Proof of principle of ocular sparing in dogs with sinonasal tumors treated with intensity-modulated radiation therapy.
Vet Radiol Ultrasound. 2010 Sep-Oct;51(5):561-70
Authors: Lawrence JA, Forrest LJ, Turek MM, Miller PE, Mackie TR, Jaradat HA, Vail DM, Dubielzig RR, Chappell R, Mehta MP
Intensity-modulated radiation therapy (IMRT) allows optimization of radiation dose delivery to complex tumor volumes with rapid dose drop-off to surrounding normal tissues. A prospective study was performed to evaluate the concept of conformal avoidance using IMRT in canine sinonasal cancer. The potential of IMRT to improve clinical outcome with respect to acute and late ocular toxicity was evaluated. Thirty-one dogs with sinonasal cancer were treated definitively with IMRT using helical tomotherapy and/or dynamic multileaf collimator (DMLC) delivery. Ocular toxicity was evaluated prospectively and compared with a comparable group of historical controls treated with conventional two-dimensional radiotherapy (2D-RT) techniques. Treatment plans were devised for each dog using helical tomotherapy and DMLC that achieved the target dose to the planning treatment volume and limited critical normal tissues to the prescribed dose-volume constraints. Overall acute and late toxicities were limited and minor, detectable by an experienced observer. This was in contrast to the profound ocular morbidity observed in the historical control group treated with 2D-RT. Overall median survival for IMRT-treated and 2D-treated dogs was 420 and 411 days, respectively. Compared with conventional techniques, IMRT reduced dose delivered to eyes and resulted in bilateral ocular sparing in the dogs reported herein. These data provide proof-of-principle that conformal avoidance radiotherapy can be delivered through high conformity IMRT, resulting in decreased normal tissue toxicity as compared with historical controls treated with 2D-RT.
PMID: 20973393 [PubMed - indexed for MEDLINE]
Viral replication rate regulates clinical outcome and CD8 T cell responses during highly pathogenic H5N1 influenza virus infection in mice.
PLoS Pathog. 2010;6(10):e1001139
Authors: Hatta Y, Hershberger K, Shinya K, Proll SC, Dubielzig RR, Hatta M, Katze MG, Kawaoka Y, Suresh M
Since the first recorded infection of humans with H5N1 viruses of avian origin in 1997, sporadic human infections continue to occur with a staggering mortality rate of >60%. Although sustained human-to-human transmission has not occurred yet, there is a growing concern that these H5N1 viruses might acquire this trait and raise the specter of a pandemic. Despite progress in deciphering viral determinants of pathogenicity, we still lack crucial information on virus/immune system interactions pertaining to severe disease and high mortality associated with human H5N1 influenza virus infections. Using two human isolates of H5N1 viruses that differ in their pathogenicity in mice, we have defined mechanistic links among the rate of viral replication, mortality, CD8 T cell responses, and immunopathology. The extreme pathogenicity of H5N1 viruses was directly linked to the ability of the virus to replicate rapidly, and swiftly attain high steady-state titers in the lungs within 48 hours after infection. The remarkably high replication rate of the highly pathogenic H5N1 virus did not prevent the induction of IFN-β or activation of CD8 T cells, but the CD8 T cell response was ineffective in controlling viral replication in the lungs and CD8 T cell deficiency did not affect viral titers or mortality. Additionally, BIM deficiency ameliorated lung pathology and inhibited T cell apoptosis without affecting survival of mice. Therefore, rapidly replicating, highly lethal H5N1 viruses could simply outpace and overwhelm the adaptive immune responses, and kill the host by direct cytopathic effects. However, therapeutic suppression of early viral replication and the associated enhancement of CD8 T cell responses improved the survival of mice following a lethal H5N1 infection. These findings suggest that suppression of early H5N1 virus replication is key to the programming of an effective host response, which has implications in treatment of this infection in humans.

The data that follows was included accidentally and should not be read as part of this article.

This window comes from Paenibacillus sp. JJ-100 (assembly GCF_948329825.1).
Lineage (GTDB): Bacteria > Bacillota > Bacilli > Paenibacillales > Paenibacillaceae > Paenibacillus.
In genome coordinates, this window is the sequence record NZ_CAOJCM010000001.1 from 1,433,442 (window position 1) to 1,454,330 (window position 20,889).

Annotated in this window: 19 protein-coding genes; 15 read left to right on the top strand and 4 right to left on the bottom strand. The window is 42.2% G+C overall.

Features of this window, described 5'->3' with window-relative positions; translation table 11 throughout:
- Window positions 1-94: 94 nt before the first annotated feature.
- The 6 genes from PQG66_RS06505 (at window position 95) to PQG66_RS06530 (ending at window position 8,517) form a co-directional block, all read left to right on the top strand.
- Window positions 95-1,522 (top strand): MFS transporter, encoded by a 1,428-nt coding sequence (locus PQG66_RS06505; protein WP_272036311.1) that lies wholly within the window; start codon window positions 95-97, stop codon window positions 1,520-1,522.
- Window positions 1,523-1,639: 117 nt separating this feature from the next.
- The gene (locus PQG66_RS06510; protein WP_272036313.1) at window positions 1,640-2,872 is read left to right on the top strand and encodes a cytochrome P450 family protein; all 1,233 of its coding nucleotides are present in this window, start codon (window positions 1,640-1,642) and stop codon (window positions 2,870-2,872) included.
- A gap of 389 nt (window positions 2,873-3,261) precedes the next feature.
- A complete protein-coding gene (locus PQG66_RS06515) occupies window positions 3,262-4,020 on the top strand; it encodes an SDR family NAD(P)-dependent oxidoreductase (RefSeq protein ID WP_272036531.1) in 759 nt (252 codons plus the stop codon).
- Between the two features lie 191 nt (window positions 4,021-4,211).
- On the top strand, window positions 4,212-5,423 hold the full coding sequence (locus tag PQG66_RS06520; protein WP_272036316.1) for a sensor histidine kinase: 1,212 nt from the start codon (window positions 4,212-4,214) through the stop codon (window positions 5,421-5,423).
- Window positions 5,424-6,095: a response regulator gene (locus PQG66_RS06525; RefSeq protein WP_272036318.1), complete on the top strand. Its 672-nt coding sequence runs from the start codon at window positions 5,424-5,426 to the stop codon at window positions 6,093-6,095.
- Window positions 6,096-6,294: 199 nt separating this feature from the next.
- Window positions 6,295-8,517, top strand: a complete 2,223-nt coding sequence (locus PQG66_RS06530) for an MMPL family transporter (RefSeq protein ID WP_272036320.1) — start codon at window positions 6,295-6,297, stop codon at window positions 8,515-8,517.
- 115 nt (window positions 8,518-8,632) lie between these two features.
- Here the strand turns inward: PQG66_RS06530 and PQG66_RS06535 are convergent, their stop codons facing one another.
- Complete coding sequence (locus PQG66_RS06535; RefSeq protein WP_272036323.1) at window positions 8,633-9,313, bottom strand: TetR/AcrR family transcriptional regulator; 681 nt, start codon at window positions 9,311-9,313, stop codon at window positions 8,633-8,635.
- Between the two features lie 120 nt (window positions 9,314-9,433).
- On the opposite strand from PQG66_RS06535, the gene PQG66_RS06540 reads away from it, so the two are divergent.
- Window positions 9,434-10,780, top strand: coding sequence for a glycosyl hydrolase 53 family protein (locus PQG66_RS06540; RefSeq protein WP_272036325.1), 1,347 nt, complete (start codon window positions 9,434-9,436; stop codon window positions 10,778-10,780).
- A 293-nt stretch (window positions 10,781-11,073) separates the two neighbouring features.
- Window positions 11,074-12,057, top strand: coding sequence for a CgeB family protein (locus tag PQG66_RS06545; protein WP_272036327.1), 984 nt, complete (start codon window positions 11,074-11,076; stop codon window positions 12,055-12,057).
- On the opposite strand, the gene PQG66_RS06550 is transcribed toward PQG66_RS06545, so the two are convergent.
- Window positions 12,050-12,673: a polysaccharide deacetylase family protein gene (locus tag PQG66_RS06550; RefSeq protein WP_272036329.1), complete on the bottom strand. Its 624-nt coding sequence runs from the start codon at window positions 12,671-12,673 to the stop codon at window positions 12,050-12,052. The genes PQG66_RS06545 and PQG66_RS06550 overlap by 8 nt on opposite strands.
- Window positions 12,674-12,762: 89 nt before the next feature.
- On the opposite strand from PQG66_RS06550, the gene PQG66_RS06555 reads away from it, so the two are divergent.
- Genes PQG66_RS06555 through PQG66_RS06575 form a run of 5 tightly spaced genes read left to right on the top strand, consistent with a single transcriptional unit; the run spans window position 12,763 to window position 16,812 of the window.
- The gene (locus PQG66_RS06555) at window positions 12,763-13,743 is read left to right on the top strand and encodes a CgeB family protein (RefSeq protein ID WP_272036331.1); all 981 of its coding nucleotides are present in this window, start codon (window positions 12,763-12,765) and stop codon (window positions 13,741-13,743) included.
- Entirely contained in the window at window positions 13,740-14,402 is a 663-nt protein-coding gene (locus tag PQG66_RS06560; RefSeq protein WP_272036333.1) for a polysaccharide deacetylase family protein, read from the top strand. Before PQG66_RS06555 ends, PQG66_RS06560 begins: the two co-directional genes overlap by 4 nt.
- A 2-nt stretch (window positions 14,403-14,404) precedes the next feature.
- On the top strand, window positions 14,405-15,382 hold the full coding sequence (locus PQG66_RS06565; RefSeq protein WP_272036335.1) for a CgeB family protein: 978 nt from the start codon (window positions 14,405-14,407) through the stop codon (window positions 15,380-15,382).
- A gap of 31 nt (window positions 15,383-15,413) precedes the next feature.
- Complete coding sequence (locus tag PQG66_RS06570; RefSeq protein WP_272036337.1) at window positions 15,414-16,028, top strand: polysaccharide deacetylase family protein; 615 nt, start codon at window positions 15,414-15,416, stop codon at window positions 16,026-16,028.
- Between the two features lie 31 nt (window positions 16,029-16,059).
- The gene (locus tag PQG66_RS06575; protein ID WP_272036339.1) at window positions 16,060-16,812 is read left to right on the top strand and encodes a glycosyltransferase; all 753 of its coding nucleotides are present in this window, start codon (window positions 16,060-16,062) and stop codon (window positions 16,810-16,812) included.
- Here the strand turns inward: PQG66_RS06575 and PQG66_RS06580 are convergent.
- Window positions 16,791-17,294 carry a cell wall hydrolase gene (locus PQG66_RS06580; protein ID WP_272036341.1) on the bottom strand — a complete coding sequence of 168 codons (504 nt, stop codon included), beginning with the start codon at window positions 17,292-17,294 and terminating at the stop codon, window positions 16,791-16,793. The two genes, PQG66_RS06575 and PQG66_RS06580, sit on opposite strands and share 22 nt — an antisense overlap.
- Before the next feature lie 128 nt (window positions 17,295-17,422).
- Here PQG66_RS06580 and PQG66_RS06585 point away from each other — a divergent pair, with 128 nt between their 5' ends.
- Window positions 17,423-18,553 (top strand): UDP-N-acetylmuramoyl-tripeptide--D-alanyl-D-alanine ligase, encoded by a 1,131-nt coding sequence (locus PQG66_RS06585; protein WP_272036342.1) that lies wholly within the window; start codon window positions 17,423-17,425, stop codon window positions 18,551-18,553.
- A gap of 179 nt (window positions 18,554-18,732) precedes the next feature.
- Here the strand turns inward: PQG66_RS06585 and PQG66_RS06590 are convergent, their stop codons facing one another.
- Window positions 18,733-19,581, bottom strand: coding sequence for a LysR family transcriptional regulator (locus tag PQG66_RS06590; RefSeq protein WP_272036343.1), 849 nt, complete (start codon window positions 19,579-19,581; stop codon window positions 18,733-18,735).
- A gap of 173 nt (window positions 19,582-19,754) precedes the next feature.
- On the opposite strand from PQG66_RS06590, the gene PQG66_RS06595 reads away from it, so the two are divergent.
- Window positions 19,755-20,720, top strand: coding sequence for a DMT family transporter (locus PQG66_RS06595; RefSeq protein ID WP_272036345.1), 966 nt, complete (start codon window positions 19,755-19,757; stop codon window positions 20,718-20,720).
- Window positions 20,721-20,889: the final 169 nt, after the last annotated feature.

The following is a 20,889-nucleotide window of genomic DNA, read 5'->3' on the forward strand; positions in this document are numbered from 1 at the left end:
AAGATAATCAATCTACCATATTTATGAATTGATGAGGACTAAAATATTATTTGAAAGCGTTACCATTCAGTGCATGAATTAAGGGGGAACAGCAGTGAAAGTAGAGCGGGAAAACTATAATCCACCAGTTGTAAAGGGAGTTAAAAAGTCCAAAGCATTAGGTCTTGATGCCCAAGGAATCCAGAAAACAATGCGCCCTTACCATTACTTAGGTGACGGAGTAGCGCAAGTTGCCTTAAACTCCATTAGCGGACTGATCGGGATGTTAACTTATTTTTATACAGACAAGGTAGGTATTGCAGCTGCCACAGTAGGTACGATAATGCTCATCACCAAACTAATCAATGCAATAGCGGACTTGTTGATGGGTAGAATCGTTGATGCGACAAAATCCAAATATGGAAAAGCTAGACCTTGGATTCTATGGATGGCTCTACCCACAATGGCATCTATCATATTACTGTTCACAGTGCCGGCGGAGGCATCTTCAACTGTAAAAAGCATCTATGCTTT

PMID: 20949022 [PubMed - indexed for MEDLINE]
Computed tomography characteristics of canine tracheobronchial lymph node metastasis.
Vet Radiol Ultrasound. 2010 Jul-Aug;51(4):397-403
Authors: Ballegeer EA, Adams WM, Dubielzig RR, Paoloni MC, Klauer JM, Keuler NS
Tracheobronchial lymph node evaluation is critical for accurate staging of canine thoracic neoplasia and is more accurately achieved with computed tomography (CT) than radiography. Thoracic CT scans of 18 canine patients with known tracheobronchial lymph node histopathology and 10 clinically normal dogs were compared to establish if enlargement or contrast enhancement pattern correlated with metastatic status. Absolute lymph node size and three anatomically normalized lymph node ratios were significantly correlated with metastasis or severe granulomatous lymphadenitis (P < 0.0003). Transverse maximum lymph node diameter of 12 mm or lymph node to thoracic body ratio of 1.05 are proposed cutoffs, above which metastatic involvement is very likely; however, only minimal accuracy was gained with normalized ratios. Lymph node contrast enhancement pattern was also significantly correlated to disease. A heterogenous and/or ring pattern was related to metastatic disease (P = 0.03). Recommended protocol for CT examination of the tracheobronchial lymph nodes is 1-1.5 mm slices and intervals, intravenous contrast, and control of respiratory motion.
PMID: 20806871 [PubMed - indexed for MEDLINE]